What’s new in contact lenses?

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Gone are the days when patients with astigmatism or patients over 40 couldn’t wear contact lenses. I now firmly believe that every single person that is capable of putting a contact lens in their eye can find a contact lens solution that will work with their prescription. The main problem I still have in fitting contact lenses nowadays is dry eye, and advances in technology have improved this as well.

All categories of contact lenses have seen improvements, from soft lenses to hard (gas-permeable) lenses and even lenses in between (hybrid designs). Soft lenses are now available in very breathable materials with advanced surface treatments to promote wetting and comfort. Off-the-shelf parameters have increased and custom-order soft lenses are available in pretty much any desired power, from astigmatism to bifocal/multifocal and in the highest of nearsighted or farsighted powers.

In many cases, daily disposables exist for patients that want the freshness and convenience of a one-day use lens (without the hassle of cleaning them every night). For those patients desiring something more customized and optically stable (particularly for patients with astigmatism), gas-permeable (GP) lenses are now being made so precisely, and in so many new materials, that doctors can control nearly any parameter they want for the most custom-fit lens any eye could desire.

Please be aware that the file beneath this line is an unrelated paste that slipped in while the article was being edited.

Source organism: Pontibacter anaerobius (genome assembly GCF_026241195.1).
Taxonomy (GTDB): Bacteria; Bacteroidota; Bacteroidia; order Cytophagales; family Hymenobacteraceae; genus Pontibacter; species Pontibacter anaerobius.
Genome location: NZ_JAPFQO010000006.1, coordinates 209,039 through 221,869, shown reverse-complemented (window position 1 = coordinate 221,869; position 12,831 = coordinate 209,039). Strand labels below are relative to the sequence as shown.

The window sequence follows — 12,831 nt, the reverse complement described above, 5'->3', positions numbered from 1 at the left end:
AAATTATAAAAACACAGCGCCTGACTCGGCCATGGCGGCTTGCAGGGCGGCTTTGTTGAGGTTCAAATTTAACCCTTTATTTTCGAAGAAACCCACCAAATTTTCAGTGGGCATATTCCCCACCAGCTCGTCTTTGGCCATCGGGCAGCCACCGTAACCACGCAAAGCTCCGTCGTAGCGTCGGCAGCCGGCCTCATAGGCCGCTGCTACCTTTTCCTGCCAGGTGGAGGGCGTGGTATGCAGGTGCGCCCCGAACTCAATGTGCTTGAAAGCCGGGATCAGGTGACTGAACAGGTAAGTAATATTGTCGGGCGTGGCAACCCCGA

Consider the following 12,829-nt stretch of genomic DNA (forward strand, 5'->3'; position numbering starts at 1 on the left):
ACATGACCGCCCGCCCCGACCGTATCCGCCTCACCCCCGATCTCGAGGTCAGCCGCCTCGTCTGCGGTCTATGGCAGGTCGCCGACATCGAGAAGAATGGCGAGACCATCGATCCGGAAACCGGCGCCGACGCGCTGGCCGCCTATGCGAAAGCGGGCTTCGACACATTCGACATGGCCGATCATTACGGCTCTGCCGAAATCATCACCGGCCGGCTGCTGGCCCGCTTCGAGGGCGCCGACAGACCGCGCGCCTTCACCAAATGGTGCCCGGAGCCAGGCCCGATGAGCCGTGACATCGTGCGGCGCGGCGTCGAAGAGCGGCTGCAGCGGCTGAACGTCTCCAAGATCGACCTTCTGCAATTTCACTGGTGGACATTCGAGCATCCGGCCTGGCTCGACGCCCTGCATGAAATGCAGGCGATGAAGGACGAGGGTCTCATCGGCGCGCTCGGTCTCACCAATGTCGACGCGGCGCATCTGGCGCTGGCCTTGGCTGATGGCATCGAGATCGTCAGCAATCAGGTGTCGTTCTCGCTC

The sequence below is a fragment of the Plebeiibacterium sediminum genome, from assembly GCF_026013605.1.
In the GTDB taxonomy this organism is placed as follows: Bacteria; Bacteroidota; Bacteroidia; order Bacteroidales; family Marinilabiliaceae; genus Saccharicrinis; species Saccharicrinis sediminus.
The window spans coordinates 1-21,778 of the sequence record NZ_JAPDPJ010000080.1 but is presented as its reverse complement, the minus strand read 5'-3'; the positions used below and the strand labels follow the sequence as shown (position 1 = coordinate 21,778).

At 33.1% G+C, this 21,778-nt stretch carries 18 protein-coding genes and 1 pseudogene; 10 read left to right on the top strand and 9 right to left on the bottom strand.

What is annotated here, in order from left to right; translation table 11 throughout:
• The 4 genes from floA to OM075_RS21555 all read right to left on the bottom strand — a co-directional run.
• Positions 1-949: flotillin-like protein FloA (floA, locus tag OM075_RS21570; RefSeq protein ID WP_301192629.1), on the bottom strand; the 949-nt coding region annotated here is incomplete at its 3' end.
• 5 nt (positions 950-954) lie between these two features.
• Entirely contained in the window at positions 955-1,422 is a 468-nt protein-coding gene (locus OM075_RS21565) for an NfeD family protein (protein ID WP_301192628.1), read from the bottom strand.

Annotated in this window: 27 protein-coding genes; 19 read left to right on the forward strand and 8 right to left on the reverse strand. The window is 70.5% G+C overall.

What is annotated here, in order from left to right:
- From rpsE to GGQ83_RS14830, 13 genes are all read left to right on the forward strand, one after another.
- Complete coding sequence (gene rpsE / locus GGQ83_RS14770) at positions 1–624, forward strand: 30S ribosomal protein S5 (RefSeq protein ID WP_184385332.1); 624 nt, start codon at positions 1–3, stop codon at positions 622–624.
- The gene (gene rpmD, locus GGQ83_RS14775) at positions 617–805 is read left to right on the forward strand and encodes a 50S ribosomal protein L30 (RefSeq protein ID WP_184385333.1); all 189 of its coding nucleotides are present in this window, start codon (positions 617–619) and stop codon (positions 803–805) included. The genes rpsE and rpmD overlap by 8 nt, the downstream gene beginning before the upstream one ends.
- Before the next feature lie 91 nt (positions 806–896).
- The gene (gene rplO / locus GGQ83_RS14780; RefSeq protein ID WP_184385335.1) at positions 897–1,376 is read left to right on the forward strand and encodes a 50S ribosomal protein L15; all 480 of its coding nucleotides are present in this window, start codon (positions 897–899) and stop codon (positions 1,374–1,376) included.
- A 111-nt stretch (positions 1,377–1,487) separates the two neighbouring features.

Hybrid designs are improving rapidly; these have the optically superior GP lens center, but with a comfortable soft lens skirt around the edges. This design gives the potential for GP optics, but in a softer, more familiar fit to previous soft lens wearers. For diseased corneas (those patients with keratoconus or other corneal disease or dystrophy), and even for those patients who have normal corneas but desire the most stable vision and sharpest optics available, scleral lenses are the “newest and coolest” contact lenses on the market. These lenses are ultra-breathable, large diameter GP lenses that rest on the whites of the eyes (the sclera) avoiding corneal influence altogether. Lastly, overnight corneal reshaping and myopia (nearsightedness) control lenses worn like retainers only at night offer freedom from contacts and glasses during the day, and even have the potential to slow down the progression of myopic growth in children.

If you’ve ever been told you couldn’t wear contact lenses, now’s the time to ask again. Any eye doctor familiar with these new technologies can recommend a good lens to start with. Your options are only limited by your willingness to try something new and different!

Dr. Roxanna Potter is the owner of Personal Eyecare in Sylvania. You can contact her at 419-885-5300; email her at rpotter@personaleyecare.com; or visit the website at http://www.personaleyecare.com